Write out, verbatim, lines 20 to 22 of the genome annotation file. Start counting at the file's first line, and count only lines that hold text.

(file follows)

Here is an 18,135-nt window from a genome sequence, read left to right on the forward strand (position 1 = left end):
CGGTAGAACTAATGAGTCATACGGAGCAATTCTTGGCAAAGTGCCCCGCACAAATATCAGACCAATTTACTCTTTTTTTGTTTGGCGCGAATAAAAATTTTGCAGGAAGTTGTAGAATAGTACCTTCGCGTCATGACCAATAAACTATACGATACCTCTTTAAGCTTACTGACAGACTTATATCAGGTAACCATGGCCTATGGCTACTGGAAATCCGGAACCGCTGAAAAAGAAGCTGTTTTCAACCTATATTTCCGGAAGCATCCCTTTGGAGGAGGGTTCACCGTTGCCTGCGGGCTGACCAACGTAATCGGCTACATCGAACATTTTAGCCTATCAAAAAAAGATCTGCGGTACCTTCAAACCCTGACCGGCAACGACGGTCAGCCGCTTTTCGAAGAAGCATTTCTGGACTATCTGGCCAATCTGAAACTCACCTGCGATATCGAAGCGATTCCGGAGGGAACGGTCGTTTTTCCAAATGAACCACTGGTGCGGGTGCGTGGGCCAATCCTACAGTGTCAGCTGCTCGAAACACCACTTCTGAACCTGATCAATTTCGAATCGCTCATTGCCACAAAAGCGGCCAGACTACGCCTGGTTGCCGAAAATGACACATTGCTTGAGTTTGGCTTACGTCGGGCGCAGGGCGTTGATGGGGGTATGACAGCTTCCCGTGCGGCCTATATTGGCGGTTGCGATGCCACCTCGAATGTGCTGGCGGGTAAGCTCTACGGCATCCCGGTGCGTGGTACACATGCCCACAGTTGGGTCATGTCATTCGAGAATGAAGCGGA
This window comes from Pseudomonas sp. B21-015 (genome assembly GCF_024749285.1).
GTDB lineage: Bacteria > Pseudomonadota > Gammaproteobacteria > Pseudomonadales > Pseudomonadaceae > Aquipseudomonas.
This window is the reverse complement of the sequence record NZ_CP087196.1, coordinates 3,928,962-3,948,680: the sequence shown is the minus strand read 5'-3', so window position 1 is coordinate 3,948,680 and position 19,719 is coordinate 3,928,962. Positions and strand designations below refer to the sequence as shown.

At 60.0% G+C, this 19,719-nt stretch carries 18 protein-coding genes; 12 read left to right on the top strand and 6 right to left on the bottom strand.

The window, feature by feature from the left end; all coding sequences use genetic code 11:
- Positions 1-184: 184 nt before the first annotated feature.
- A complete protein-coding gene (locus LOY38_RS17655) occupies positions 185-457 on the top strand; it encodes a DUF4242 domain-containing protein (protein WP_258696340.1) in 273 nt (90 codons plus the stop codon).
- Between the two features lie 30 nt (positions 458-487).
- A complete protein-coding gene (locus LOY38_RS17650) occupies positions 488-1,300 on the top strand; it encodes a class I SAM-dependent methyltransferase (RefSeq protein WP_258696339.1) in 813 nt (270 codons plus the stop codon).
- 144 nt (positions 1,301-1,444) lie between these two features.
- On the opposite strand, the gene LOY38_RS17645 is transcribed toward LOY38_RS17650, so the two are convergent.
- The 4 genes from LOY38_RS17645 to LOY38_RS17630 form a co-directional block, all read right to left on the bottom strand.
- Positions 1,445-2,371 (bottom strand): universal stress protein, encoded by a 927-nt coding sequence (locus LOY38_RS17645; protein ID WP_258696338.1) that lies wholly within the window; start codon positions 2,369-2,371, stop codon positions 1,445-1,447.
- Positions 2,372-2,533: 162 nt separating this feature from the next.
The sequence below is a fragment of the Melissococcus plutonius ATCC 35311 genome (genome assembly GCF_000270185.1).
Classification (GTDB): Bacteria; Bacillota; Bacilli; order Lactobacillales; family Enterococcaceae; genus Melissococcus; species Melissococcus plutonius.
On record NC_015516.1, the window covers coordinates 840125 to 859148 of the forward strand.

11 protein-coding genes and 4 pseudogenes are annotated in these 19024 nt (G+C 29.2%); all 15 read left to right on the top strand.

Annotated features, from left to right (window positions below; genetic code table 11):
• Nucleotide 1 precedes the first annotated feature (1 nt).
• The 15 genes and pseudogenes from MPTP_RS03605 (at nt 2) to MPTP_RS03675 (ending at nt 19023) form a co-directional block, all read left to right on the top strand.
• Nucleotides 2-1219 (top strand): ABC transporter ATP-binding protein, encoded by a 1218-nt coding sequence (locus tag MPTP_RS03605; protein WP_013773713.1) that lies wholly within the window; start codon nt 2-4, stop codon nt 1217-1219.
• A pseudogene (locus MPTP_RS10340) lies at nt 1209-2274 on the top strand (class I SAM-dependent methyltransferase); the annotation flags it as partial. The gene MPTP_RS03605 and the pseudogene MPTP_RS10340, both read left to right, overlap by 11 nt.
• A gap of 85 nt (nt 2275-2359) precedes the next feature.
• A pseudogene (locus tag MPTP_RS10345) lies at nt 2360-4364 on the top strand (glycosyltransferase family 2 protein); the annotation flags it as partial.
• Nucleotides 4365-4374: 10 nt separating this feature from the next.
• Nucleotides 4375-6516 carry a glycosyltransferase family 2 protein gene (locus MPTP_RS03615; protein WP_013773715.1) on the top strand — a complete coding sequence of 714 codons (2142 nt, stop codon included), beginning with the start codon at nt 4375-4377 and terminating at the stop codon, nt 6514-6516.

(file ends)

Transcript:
11 protein-coding genes and 4 pseudogenes are annotated in these 19024 nt (G+C 29.2%); all 15 read left to right on the top strand.

Annotated features, from left to right (window positions below; genetic code table 11):
• Nucleotide 1 precedes the first annotated feature (1 nt).